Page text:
The workshop was facilitated by Taylor Newberry Consulting’s Jaime Brown, who began the day by telling the story of The Seed’s development, from 2009 to today. Then we all got to work on the action planning that will help us write the next chapter of The Seed story together. People in the room represented many different community groups and organizations, including the Poverty Task Force, the Guelph-Wellington Food Round Table, Community Voices, the Guelph Neighbourhood Support Coalition, the United Way, the Upper Grand District School Board, Wellington-Dufferin-Guelph Public Health, the City of Guelph, the University of Guelph’s Research Shop, Farm-to-Fork, the Appleseed Collective Revival and many more. We were particularly lucky to have Elizabeth Fraser in the room, who shared a wealth of knowledge and expertise based on her years of experience working at Community Food Centres Canada. We were also grateful for a delicious lunch provided by local caterer Terra et Silva.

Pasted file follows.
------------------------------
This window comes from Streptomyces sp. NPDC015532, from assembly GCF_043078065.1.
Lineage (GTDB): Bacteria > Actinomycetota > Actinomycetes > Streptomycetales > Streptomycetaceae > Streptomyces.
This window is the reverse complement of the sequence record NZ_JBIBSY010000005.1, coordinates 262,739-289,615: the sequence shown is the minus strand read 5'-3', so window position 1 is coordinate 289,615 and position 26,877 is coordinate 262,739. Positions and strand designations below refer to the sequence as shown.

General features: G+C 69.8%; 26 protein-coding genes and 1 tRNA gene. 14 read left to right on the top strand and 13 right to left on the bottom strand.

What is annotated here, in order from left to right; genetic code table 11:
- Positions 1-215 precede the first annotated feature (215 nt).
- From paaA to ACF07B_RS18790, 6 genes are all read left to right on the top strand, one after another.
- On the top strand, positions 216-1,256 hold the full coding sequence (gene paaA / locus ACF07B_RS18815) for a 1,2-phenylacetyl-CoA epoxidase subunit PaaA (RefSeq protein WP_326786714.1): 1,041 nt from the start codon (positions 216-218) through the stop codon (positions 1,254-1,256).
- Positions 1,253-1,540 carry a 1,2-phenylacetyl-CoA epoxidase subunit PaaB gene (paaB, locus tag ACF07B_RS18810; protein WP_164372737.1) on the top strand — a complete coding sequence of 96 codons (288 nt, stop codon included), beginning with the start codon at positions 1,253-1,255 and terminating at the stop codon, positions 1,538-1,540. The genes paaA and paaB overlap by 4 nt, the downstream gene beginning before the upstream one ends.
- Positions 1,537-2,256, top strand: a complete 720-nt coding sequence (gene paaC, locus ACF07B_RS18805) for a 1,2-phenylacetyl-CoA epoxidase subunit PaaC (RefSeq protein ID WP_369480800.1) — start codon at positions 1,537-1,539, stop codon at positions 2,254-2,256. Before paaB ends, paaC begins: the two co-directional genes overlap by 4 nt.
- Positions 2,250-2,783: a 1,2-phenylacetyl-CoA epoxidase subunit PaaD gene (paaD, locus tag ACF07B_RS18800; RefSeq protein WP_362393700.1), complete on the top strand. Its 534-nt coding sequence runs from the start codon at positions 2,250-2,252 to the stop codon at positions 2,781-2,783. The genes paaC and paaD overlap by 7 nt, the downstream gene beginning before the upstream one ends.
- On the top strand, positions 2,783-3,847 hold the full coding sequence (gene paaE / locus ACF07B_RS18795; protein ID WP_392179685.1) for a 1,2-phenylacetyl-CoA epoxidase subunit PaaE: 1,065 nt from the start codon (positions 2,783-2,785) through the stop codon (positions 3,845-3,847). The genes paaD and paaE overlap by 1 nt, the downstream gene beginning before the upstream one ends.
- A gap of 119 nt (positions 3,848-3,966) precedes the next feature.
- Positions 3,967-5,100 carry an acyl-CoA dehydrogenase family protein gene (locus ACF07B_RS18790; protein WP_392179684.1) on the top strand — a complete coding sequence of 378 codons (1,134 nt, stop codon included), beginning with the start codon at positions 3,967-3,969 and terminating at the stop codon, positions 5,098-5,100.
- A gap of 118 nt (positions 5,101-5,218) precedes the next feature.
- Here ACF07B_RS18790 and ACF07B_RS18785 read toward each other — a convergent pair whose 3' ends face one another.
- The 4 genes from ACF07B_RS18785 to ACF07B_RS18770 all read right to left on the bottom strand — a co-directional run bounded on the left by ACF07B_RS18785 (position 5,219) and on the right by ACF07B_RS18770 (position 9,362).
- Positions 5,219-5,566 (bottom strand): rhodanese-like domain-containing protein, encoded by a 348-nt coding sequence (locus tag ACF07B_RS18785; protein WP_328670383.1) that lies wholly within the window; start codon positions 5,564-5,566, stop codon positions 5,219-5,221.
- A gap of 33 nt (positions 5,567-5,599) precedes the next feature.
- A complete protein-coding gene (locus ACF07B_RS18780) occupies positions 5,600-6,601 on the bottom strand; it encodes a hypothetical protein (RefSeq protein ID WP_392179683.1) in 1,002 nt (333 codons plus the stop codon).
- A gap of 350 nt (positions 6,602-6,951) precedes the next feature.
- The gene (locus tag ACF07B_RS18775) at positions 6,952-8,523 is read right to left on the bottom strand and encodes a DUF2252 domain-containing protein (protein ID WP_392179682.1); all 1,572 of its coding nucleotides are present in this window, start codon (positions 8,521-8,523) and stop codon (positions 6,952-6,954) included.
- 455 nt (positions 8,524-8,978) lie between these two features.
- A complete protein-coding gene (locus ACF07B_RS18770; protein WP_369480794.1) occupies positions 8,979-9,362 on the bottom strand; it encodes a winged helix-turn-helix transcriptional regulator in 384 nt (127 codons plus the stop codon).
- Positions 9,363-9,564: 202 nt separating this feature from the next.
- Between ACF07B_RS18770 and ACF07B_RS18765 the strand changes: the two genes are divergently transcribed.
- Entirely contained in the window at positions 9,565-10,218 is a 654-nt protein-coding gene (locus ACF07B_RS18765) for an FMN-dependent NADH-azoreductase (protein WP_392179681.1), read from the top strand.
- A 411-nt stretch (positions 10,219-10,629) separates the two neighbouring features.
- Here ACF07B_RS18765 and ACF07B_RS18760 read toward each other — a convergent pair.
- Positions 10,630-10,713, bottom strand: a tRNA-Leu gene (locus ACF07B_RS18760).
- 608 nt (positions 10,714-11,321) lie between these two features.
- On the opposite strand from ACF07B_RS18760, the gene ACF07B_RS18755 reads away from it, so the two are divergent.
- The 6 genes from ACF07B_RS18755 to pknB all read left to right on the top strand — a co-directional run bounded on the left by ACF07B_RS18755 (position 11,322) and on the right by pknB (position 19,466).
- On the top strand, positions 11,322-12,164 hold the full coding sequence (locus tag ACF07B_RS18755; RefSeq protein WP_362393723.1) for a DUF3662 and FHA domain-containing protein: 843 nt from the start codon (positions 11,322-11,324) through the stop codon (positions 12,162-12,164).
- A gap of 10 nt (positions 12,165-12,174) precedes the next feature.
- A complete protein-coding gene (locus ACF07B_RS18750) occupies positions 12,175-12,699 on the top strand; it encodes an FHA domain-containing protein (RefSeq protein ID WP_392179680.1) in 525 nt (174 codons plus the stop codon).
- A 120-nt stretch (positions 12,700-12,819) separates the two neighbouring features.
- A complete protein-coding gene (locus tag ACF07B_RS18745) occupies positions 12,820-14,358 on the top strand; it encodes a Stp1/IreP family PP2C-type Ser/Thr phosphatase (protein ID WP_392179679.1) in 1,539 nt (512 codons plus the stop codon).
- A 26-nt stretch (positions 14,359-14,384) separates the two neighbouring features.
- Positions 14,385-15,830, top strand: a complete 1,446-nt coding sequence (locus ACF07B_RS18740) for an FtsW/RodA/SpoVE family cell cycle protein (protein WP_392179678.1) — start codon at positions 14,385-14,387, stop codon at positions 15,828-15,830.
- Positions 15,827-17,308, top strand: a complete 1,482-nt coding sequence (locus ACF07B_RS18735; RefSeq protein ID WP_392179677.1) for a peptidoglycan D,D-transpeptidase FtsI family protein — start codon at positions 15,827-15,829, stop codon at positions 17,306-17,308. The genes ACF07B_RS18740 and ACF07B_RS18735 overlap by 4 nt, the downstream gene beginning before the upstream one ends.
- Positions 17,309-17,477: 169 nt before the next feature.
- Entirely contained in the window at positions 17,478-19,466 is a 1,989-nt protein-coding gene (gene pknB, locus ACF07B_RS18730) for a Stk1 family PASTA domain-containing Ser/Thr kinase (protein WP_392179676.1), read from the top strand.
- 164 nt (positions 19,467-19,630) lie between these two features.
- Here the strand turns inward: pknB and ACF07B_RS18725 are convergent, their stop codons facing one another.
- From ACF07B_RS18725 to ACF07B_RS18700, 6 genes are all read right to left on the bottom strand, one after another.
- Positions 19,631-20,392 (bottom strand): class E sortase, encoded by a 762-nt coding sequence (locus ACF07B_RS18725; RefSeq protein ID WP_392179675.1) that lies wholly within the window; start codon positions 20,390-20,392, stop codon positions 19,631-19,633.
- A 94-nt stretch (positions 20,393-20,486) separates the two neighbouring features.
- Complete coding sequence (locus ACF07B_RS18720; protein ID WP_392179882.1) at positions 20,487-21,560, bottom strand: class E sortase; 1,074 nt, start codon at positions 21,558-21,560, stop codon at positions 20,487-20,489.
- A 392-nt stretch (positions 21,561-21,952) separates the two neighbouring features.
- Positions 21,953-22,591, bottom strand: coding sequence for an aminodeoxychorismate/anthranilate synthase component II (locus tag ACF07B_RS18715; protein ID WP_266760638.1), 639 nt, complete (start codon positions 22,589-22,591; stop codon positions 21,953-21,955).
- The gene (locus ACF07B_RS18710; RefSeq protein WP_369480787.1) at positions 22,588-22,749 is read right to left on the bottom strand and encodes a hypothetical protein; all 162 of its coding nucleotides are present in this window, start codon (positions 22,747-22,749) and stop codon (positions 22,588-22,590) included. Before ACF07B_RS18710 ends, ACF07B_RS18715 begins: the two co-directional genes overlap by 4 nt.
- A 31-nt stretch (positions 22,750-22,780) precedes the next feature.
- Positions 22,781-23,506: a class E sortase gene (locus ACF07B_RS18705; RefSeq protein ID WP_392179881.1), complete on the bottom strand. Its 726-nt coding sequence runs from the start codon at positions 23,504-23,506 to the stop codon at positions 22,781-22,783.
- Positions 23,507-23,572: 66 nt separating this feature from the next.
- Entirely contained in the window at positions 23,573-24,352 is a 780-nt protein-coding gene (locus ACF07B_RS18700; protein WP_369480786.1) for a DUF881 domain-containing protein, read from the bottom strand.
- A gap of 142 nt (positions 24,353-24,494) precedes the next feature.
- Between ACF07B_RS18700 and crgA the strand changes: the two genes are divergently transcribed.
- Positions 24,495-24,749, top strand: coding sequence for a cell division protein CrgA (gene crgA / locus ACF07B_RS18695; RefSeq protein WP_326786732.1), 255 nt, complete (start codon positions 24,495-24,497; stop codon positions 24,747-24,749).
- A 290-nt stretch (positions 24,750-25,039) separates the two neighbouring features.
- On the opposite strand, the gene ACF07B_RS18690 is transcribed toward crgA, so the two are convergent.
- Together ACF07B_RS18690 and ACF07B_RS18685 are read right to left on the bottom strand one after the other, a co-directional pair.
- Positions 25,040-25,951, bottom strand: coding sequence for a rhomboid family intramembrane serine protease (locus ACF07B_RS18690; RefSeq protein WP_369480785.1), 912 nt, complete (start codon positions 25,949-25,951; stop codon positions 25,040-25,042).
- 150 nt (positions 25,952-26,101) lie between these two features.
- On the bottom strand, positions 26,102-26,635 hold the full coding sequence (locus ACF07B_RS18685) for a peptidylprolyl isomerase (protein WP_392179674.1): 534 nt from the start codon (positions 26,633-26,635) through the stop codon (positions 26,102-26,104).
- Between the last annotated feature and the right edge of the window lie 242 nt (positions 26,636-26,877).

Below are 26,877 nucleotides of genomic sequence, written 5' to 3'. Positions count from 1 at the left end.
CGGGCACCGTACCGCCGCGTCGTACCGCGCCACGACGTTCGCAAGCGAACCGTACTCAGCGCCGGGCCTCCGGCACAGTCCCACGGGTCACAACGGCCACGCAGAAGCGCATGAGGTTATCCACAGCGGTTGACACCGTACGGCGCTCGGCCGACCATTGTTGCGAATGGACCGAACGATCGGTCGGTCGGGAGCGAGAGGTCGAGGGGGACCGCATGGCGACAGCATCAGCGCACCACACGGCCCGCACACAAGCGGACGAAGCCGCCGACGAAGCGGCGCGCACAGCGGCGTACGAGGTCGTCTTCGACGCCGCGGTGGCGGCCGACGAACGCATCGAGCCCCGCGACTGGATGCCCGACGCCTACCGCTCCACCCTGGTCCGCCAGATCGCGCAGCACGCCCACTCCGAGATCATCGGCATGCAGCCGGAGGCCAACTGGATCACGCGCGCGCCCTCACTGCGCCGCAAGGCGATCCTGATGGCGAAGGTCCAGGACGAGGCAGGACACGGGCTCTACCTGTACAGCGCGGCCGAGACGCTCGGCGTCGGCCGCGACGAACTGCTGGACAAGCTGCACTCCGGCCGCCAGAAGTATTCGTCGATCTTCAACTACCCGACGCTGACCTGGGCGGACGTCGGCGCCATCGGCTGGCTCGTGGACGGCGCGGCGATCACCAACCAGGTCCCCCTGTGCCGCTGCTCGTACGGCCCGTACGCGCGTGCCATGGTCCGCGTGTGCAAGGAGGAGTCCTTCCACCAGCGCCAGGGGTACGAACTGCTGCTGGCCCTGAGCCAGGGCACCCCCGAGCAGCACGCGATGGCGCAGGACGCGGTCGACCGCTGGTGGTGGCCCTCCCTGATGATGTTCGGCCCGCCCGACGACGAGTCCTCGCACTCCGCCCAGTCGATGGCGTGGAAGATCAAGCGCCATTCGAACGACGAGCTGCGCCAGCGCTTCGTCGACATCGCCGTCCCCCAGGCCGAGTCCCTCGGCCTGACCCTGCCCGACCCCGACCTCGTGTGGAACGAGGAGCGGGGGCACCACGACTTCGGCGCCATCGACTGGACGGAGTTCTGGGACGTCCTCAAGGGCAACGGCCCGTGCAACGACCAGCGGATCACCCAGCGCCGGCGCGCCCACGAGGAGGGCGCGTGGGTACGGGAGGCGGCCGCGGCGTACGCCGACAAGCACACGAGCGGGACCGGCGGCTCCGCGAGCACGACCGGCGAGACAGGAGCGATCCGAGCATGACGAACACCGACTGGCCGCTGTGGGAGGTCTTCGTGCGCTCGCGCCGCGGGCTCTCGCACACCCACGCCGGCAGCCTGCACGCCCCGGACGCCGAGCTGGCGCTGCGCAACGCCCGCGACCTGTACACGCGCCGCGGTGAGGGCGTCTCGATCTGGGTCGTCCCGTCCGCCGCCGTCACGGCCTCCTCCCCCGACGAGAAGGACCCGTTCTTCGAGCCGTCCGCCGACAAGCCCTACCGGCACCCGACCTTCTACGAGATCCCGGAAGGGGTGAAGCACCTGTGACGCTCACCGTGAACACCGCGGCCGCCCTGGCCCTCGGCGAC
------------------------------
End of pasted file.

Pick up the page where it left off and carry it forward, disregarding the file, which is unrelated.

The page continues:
By the end of the day, lots of ideas had been collected and organized focusing on key priorities like finding a location, securing funding, and building programs. The Seed Committee will spend the next few weeks pulling these ideas together and integrating them into the work that it has already done. Then, action groups can really start digging into these activities and preparing the ground for The Seed to be planted.

If I felt inspired after hearing the stories of our American counterparts, I felt even more so after Friday’s Seed planning day. At its core, the vision of The Seed – and organizations like it – is about the power of food to build community. Even before it has opened its doors, that’s exactly what is already happening. A few weeks ago, as I was walking in downtown Guelph, I saw somebody I didn’t recognize wearing a Seed button, and it put a huge smile on my face. We later chatted, and he told me that he loves the idea of The Seed but for now can only support it by wearing the button. That kind of support is invaluable! If you’d like to see more Seed buttons around town, or would like to be involved in any way in the building of The Seed, please contactinfo@gwpoverty.ca (or find someone around town wearing the logo on their jacket and say hi!).